This is another of the insanities at the core of an economic model that George Osborne in particular wants to develop. Labour argues that the east coast mainline should stay in public hands and that DOR should be allowed to bid for other train franchises, following the same revenue-generating model as publicly owned firms from Germany, France and the Netherlands.
But is that really enough? The Greens’ Caroline Lucas, a rare voice of sanity, recently tabled a private member’s bill outlining a simple alternative: that over time, as rail franchises expire, they should be restored to public ownership – which would cost peanuts, repatriate a fair bit of money, and commence the abolition of all the complex and costly stupidities that privatisation produced (topical note: before the rehabilitation of John Major goes too far, let’s remember that it was his government that did it). This would at least slow those outrageous ticket price rises. And just imagine: we would also get the kind of integrated railway system to which politicians could finally apply some joined-up thinking.
This Thursday, after the publication of a new business case, there will be a Commons vote on the so-called paving bill for HS2, which will enable the government to release funding for the “preparation” of the project before later legislation grants full planning permission. The HS2 project is the grimmest embodiment yet of how awful railways policy has become, whereby tens of billions will be frittered on services for which there is no obvious demand – while existing routes will suffer, links between cities outside London will be as poor as ever, and commuter and branch lines will remain under-resourced and overcrowded.
For the moment, Labour is sticking to a depressingly familiar approach: why have a clear policy when nods, winks and mischievous opacity will suffice? With David Cameron now insisting that HS2 depends on all-party support, shadow ministers still claim to back it, though Labour MPs will be under no obligation to actually turn up and vote, and Ed Balls may yet decide to turn tail and offer to spend the money on other things. There will certainly be Conservative dissent this week, though Tory rebels are likely to come out in their largest numbers a little later. Whatever, support for HS2 is palpably weakening.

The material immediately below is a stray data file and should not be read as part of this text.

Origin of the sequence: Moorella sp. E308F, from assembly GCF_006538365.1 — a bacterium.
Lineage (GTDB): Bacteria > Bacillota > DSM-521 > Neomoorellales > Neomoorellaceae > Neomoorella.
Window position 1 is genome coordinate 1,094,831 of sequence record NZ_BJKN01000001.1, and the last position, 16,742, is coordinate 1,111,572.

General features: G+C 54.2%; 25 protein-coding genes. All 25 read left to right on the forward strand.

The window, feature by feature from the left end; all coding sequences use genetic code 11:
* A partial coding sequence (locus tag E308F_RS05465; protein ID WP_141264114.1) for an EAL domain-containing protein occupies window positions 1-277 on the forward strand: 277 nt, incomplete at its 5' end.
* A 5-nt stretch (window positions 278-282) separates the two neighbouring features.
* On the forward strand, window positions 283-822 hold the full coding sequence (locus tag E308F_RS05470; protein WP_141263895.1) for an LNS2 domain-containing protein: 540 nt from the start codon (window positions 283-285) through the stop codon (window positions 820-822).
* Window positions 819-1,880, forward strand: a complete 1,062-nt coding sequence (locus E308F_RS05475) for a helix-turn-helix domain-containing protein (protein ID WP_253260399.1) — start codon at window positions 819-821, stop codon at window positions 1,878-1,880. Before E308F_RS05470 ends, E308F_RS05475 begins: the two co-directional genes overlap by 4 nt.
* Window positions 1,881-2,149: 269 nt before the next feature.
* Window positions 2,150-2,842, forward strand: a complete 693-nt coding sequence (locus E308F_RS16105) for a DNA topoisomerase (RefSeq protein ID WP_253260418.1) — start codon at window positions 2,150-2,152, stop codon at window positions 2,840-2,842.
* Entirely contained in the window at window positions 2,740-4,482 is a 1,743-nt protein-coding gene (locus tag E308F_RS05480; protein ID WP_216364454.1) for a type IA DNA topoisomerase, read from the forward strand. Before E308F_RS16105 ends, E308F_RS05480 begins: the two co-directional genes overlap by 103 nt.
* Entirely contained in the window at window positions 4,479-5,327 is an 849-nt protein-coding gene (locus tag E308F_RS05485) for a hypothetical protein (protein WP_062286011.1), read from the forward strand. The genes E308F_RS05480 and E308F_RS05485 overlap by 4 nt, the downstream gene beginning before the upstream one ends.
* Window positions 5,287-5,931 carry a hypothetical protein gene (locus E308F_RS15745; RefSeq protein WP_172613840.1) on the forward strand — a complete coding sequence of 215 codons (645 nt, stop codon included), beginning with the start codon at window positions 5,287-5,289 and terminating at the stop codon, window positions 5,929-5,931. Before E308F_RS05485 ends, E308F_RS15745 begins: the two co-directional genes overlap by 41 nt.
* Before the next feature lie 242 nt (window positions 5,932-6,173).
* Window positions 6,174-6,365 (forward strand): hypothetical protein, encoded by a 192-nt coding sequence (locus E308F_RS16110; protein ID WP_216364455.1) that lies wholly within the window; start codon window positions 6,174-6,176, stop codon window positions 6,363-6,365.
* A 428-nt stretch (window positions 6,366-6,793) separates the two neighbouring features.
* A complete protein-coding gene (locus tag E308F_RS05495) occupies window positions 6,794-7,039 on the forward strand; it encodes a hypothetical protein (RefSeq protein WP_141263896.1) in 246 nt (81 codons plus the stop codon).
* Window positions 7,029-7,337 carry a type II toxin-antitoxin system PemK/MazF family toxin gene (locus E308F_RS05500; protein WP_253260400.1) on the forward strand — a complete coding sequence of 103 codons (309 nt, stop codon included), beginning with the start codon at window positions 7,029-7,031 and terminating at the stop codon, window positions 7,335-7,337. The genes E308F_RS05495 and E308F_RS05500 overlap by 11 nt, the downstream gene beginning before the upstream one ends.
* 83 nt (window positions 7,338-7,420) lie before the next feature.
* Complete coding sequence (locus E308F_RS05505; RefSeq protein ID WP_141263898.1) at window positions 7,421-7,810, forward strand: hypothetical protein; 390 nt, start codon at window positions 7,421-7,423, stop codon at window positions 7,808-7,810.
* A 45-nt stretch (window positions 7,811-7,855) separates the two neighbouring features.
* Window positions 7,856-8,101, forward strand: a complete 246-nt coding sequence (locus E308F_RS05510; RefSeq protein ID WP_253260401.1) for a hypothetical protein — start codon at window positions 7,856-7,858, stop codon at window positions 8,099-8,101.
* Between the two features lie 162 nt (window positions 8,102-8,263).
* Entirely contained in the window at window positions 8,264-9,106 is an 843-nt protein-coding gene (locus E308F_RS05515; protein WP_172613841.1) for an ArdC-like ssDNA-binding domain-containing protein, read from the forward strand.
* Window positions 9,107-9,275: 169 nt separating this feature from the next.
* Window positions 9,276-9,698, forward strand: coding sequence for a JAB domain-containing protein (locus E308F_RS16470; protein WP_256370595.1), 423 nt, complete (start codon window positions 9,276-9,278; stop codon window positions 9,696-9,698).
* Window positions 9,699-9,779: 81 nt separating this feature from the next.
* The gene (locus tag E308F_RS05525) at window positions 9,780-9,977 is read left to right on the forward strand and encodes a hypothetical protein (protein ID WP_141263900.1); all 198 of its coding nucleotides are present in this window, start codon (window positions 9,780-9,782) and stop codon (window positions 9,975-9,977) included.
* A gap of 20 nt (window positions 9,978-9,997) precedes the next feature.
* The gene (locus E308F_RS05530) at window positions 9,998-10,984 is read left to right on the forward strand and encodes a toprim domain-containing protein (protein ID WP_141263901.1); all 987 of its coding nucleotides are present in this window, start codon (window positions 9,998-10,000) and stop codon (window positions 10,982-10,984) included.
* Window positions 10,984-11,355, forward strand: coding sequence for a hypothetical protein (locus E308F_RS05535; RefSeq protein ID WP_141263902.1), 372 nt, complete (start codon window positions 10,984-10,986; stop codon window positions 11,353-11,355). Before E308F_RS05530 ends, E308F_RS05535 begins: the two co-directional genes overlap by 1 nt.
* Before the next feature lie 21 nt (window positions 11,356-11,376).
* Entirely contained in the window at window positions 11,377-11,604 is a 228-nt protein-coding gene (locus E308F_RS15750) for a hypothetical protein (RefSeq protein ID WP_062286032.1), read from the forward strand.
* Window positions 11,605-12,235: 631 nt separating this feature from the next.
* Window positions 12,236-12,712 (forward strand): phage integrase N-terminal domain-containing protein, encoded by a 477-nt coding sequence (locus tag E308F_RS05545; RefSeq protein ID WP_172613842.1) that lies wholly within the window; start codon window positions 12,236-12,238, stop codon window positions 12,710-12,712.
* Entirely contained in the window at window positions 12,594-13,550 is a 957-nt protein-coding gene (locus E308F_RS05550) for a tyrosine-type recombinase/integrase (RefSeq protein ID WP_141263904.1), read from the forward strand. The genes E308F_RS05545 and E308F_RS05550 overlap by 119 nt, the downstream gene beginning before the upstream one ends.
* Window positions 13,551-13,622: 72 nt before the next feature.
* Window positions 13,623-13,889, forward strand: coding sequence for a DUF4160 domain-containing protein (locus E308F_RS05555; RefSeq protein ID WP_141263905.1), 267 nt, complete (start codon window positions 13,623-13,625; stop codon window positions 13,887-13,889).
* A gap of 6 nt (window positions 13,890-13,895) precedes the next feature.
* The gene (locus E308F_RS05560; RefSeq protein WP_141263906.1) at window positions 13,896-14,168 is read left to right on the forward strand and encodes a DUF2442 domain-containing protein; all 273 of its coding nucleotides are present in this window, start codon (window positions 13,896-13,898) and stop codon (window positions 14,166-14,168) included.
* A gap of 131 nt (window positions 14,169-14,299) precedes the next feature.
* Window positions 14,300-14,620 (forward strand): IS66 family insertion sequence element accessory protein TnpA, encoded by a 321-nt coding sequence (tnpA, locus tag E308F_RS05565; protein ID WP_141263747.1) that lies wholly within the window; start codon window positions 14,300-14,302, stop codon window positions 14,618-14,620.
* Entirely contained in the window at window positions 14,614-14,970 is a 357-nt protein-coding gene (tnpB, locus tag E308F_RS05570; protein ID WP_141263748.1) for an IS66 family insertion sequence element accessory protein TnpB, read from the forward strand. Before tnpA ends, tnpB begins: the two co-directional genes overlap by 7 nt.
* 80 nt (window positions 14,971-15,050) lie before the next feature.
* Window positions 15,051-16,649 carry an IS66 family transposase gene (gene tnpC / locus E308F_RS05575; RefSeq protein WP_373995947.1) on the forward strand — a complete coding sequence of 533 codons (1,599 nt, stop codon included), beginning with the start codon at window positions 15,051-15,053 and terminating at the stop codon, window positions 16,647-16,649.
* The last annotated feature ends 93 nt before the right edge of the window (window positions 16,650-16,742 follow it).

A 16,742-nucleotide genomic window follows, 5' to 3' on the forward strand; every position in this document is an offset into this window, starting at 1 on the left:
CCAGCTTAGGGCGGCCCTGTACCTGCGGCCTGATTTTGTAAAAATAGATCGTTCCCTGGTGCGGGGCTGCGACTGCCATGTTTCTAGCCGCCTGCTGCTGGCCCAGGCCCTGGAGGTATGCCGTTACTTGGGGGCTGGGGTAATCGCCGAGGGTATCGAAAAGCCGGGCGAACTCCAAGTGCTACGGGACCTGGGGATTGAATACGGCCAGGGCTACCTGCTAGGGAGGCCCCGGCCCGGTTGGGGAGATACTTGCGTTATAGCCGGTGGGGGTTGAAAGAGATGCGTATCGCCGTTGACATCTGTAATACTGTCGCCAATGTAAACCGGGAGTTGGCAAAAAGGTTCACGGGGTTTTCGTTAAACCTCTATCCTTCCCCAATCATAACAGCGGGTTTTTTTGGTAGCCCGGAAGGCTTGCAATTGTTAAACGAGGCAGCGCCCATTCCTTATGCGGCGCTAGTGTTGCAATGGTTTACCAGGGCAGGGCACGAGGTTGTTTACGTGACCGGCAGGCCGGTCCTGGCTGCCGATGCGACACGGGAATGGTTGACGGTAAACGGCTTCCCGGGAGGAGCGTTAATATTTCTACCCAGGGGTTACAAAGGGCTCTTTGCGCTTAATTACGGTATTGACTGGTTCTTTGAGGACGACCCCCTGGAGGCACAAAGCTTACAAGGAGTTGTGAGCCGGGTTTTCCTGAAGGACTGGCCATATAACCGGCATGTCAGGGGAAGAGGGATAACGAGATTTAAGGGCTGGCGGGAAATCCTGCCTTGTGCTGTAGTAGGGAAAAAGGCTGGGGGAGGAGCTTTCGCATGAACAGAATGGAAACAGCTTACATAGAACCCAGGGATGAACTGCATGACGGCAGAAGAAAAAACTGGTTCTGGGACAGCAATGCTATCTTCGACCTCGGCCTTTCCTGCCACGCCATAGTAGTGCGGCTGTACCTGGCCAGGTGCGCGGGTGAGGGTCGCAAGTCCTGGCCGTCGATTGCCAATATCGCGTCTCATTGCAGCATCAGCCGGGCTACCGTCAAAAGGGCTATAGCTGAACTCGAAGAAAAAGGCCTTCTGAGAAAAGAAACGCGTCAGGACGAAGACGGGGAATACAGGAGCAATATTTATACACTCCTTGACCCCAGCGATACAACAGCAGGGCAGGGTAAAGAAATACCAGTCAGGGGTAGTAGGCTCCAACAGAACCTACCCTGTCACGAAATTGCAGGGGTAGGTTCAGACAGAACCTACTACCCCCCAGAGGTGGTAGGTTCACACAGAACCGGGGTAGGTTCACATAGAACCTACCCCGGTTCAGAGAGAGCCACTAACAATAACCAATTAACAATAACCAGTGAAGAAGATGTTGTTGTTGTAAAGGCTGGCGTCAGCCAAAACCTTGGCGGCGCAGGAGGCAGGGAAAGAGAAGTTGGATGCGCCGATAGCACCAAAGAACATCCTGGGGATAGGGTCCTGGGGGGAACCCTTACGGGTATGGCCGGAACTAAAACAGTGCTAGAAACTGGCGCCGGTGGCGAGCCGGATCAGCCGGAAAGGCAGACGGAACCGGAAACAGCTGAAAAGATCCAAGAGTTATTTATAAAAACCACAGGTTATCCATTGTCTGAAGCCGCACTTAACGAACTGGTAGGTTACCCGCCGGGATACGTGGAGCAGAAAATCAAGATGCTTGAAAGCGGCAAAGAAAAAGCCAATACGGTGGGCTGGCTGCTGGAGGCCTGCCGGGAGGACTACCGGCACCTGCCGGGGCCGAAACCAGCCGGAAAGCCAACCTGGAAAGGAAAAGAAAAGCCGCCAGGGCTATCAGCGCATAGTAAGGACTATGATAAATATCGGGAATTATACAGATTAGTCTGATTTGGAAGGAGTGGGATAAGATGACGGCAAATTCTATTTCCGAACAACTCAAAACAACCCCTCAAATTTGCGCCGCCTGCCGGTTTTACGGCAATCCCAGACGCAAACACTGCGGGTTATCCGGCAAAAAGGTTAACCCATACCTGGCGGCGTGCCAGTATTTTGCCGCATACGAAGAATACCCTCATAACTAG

Who will eventually supply the trains and actually run HS2 remains unclear. But as well as the prospect of state-owned European firms getting involved, the China Railway Group and China South Locomotive and Rolling Stock Corporation – again, government-owned enterprises – have registered an interest in bidding for contracts. So, off we may well go again, handing yet more chunks of infrastructure to interests whose chief responsibilities lie far away from the UK, swaths of whose profits will be invested at home.
Storms permitting, I will be among the stressed-out crowds this morning, trying to get from the West Country to Stockport on a family ticket that – even with a railcard, booked several weeks in advance – cost me a wallet-threatening £125, a good deal of which will be going straight into the coffers of Deutsche Bahn, and will presumably contribute to such projects as the redevelopment of the central station in Stuttgart and the improvement of services from Mainz.